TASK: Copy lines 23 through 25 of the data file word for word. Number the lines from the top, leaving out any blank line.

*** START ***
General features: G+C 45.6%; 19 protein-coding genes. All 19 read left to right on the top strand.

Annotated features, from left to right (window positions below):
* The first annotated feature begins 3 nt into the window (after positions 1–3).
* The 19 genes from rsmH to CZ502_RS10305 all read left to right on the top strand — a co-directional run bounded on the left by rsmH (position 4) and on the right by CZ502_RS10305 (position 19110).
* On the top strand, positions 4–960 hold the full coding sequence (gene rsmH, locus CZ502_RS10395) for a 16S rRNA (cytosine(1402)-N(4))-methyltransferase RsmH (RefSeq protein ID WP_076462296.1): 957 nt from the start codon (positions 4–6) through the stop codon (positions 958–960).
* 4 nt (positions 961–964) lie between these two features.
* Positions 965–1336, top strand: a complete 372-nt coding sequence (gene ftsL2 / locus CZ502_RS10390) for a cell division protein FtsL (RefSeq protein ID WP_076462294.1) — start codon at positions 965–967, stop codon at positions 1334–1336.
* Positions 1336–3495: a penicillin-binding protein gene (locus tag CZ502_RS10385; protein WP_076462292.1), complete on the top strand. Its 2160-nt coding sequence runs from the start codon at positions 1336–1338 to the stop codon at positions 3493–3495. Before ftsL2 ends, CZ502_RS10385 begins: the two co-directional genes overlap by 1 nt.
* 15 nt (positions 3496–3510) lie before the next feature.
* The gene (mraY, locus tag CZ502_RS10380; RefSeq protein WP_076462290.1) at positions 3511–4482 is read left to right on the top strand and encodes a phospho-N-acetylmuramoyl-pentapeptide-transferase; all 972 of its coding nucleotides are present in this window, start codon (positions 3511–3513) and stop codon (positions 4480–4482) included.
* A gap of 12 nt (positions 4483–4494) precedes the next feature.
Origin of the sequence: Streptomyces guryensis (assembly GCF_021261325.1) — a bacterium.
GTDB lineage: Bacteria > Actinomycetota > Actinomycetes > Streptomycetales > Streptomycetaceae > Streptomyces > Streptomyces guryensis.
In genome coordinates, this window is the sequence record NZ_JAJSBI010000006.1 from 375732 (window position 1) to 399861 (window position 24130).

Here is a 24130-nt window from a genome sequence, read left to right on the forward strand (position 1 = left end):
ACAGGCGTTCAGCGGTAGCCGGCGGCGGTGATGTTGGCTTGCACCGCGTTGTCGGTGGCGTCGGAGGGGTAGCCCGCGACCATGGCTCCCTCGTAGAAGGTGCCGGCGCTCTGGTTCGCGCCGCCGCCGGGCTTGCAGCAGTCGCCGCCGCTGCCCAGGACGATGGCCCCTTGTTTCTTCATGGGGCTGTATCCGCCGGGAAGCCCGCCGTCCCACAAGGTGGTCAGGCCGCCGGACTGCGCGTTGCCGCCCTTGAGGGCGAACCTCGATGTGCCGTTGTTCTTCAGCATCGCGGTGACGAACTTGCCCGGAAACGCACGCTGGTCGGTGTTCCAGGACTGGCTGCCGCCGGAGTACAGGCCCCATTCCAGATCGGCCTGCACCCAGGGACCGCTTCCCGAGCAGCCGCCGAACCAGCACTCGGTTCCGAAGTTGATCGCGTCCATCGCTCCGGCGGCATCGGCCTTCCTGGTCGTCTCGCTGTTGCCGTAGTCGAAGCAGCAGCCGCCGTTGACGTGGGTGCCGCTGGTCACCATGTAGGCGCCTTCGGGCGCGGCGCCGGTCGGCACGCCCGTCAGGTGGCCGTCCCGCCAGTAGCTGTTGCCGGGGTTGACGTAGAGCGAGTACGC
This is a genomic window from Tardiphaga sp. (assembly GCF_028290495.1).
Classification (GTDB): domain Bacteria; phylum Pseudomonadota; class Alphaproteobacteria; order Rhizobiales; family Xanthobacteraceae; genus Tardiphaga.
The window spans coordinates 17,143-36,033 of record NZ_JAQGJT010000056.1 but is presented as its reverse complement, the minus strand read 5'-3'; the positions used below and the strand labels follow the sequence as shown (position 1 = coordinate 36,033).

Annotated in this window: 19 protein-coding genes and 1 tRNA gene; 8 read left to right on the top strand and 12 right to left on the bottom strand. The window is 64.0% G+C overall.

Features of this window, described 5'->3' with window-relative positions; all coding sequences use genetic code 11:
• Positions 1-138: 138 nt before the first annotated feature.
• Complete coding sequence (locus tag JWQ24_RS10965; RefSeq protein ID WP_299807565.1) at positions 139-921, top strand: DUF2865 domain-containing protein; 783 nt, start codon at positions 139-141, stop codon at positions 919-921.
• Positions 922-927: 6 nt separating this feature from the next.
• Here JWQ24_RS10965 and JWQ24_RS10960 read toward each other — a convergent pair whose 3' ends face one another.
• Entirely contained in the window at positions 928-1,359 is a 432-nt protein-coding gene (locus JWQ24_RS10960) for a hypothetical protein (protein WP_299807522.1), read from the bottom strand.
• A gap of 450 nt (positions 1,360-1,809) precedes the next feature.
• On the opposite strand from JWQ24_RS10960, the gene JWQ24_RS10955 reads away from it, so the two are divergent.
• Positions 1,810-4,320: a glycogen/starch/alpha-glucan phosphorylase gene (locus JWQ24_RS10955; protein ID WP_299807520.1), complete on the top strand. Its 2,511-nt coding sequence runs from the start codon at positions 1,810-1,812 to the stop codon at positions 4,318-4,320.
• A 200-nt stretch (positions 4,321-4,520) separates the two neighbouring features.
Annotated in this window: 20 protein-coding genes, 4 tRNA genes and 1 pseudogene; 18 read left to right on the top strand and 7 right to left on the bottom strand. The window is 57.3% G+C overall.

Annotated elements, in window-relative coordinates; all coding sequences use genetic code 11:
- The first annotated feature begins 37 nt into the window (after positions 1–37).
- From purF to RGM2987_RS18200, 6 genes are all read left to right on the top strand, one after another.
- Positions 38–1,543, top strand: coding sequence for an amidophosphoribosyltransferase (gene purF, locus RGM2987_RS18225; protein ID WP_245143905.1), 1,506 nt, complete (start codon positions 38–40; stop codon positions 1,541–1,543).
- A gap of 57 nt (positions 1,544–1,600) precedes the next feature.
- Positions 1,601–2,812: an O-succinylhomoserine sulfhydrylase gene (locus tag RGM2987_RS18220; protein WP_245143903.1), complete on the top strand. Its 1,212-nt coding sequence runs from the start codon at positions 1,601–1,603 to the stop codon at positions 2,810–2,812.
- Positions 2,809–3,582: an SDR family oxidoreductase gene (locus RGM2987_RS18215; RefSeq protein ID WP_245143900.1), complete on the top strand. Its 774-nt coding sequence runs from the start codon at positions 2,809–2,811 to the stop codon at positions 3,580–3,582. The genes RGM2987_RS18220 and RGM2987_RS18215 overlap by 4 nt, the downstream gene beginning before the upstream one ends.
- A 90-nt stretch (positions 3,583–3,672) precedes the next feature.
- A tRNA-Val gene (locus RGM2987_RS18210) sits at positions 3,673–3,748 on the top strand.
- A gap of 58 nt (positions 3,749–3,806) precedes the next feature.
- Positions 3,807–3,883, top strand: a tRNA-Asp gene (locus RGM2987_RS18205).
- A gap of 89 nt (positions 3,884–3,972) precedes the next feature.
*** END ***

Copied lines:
• Complete coding sequence (locus tag JWQ24_RS10965; RefSeq protein ID WP_299807565.1) at positions 139-921, top strand: DUF2865 domain-containing protein; 783 nt, start codon at positions 139-141, stop codon at positions 919-921.
• Positions 922-927: 6 nt separating this feature from the next.
• Here JWQ24_RS10965 and JWQ24_RS10960 read toward each other — a convergent pair whose 3' ends face one another.